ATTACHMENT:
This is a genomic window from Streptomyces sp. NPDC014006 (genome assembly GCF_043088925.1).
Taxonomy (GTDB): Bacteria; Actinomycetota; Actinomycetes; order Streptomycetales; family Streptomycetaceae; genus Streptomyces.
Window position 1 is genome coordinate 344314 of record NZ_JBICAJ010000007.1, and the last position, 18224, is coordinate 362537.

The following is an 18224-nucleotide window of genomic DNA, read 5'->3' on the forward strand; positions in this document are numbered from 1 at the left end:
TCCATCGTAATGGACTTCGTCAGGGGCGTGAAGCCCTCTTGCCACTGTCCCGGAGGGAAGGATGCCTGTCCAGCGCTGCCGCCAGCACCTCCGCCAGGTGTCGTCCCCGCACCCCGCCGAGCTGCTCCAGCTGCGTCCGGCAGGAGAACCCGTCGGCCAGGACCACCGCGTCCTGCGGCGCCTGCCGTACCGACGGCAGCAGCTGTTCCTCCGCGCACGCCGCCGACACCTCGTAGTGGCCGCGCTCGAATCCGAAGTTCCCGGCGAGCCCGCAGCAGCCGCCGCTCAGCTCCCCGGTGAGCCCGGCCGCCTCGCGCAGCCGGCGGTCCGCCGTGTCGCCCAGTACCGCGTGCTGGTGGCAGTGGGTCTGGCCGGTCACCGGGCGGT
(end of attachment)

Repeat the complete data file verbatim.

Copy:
This is a genomic window from Streptomyces sp. NPDC014006 (genome assembly GCF_043088925.1).
Taxonomy (GTDB): Bacteria; Actinomycetota; Actinomycetes; order Streptomycetales; family Streptomycetaceae; genus Streptomyces.
Window position 1 is genome coordinate 344314 of record NZ_JBICAJ010000007.1, and the last position, 18224, is coordinate 362537.

The following is an 18224-nucleotide window of genomic DNA, read 5'->3' on the forward strand; positions in this document are numbered from 1 at the left end:
TCCATCGTAATGGACTTCGTCAGGGGCGTGAAGCCCTCTTGCCACTGTCCCGGAGGGAAGGATGCCTGTCCAGCGCTGCCGCCAGCACCTCCGCCAGGTGTCGTCCCCGCACCCCGCCGAGCTGCTCCAGCTGCGTCCGGCAGGAGAACCCGTCGGCCAGGACCACCGCGTCCTGCGGCGCCTGCCGTACCGACGGCAGCAGCTGTTCCTCCGCGCACGCCGCCGACACCTCGTAGTGGCCGCGCTCGAATCCGAAGTTCCCGGCGAGCCCGCAGCAGCCGCCGCTCAGCTCCCCGGTGAGCCCGGCCGCCTCGCGCAGCCGGCGGTCCGCCGTGTCGCCCAGTACCGCGTGCTGGTGGCAGTGGGTCTGGCCGGTCACCGGGCGGT